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Reed Johnson Rumors
The rosters for Opening Day have been officially submitted this afternoon. Several minor league signees have won jobs with their clubs and earned 40-man roster spots. Here are today’s additions:
- The Orioles will purchase catcher Ryan Lavarnway‘s contract on Monday, Roch Kubatko of MASNsports.com tweets. The 25-man roster that the Orioles announced today included Caleb Joseph and Steve Clevenger at catcher, but not Lavarnway, who they had reassigned to the minors.
- The Padres have announced that they’ve purchased the contract of catcher Wil Nieves. With Tim Federowicz out with a knee injury, Nieves will back up Derek Norris. As we noted when Nieves signed, his big-league salary will be $850K.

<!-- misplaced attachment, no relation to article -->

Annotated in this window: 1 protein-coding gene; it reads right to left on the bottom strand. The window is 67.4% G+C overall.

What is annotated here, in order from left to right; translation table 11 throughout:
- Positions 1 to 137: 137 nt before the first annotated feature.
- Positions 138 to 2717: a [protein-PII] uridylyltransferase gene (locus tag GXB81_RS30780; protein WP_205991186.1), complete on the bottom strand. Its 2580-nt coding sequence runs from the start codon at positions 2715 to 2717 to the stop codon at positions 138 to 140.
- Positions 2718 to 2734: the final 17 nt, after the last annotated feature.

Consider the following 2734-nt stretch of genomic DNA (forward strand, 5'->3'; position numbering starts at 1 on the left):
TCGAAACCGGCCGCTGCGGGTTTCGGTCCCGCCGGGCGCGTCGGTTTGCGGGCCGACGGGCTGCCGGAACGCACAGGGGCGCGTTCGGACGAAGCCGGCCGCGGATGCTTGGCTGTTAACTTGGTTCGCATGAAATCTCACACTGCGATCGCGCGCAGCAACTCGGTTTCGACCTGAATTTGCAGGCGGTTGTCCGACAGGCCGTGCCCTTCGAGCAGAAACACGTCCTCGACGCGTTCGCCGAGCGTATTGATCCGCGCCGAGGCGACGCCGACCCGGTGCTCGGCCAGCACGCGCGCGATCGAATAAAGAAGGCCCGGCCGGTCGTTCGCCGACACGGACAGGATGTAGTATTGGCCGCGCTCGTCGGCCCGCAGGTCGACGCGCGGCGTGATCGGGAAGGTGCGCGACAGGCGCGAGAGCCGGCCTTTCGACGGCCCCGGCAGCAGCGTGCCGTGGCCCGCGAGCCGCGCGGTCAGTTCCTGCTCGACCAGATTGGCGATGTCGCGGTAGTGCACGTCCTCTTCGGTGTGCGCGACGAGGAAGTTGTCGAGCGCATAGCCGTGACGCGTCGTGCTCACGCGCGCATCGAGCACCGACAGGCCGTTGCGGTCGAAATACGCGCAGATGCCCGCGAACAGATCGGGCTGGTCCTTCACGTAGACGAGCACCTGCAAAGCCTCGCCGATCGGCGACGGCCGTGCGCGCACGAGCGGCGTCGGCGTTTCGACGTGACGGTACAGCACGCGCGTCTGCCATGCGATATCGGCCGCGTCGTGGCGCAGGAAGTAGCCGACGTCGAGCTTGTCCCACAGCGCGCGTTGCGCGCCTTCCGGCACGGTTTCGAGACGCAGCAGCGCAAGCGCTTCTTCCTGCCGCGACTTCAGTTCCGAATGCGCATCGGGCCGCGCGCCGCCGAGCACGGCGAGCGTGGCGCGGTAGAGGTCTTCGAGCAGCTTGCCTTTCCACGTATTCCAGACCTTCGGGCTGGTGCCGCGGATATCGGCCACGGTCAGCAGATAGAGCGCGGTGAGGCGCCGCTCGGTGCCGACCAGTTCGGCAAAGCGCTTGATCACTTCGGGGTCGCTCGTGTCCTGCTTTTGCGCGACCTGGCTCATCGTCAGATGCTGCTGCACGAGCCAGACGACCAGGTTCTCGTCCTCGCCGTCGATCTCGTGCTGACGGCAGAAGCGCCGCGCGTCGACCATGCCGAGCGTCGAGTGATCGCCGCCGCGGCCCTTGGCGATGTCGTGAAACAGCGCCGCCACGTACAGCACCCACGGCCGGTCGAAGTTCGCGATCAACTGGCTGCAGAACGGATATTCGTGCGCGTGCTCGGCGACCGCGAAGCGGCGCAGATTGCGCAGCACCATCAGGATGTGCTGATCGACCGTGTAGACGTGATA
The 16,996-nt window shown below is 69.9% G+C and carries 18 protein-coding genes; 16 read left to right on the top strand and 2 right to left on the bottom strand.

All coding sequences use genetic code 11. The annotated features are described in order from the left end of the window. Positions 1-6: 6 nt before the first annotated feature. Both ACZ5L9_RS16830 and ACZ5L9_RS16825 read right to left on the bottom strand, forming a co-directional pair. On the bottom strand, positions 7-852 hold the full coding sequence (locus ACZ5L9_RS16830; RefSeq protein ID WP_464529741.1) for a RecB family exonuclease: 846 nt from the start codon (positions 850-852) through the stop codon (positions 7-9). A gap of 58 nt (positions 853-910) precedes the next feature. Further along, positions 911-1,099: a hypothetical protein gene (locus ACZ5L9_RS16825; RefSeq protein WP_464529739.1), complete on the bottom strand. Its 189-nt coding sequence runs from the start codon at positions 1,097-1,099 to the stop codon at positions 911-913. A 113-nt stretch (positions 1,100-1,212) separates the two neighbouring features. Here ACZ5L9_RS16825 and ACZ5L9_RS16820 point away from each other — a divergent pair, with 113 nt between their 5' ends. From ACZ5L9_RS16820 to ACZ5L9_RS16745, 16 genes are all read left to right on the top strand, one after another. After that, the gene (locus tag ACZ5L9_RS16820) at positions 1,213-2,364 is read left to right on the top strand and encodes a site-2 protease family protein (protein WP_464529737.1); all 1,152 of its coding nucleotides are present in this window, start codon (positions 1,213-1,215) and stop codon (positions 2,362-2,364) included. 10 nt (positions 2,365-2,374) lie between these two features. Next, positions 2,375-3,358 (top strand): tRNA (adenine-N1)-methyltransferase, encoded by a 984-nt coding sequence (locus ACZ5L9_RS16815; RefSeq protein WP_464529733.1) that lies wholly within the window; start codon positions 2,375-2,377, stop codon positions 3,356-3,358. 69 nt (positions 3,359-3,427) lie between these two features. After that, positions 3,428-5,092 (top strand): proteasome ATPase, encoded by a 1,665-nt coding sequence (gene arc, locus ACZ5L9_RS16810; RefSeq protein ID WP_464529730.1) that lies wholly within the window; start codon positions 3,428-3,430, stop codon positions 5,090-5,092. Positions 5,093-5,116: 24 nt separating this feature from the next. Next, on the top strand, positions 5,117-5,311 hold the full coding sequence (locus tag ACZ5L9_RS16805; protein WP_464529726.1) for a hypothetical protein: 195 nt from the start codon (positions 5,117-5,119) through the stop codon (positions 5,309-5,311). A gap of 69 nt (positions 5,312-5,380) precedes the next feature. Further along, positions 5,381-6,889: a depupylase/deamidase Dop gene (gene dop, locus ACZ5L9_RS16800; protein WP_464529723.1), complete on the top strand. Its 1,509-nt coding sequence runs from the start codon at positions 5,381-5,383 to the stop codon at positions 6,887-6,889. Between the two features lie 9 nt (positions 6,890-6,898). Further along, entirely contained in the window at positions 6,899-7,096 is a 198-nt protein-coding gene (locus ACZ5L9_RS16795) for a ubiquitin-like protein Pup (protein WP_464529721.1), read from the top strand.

- Ryan Madson has made the Royals‘ Opening Day roster, tweets MLB.com’s Jeffrey Flanagan. Madson caps his comeback from multiple elbow injuries and his first appearance for Kansas City will be his first in the Majors since 2011.
- The Nationals have announced on Twitter that second baseman Dan Uggla and outfielder Reed Johnson have made their Opening Day roster.
- The Braves announced they have officially purchased the contracts of outfielders Eric Young, Jr. and Kelly Johnson, left-hander Eric Stults, and right-hander Cody Martin. The Braves cleared space on their 40-man roster by placing right-hander Arodys Vizcaino and outfielder Dian Toscano on the restricted list.
- One name missing from the Braves‘ roster is Pedro Ciriaco, who was reported yesterday to have made the club. This is likely a procedural move, according to MLB.com’s Mark Bowman (Twitter links), because the Braves placed Josh Outman on the 25-man roster instead of releasing him after the left-hander complained of shoulder tenderness. The move will also buy the Braves some time to look for an upgrade over Ciriaco, tweets Bowman.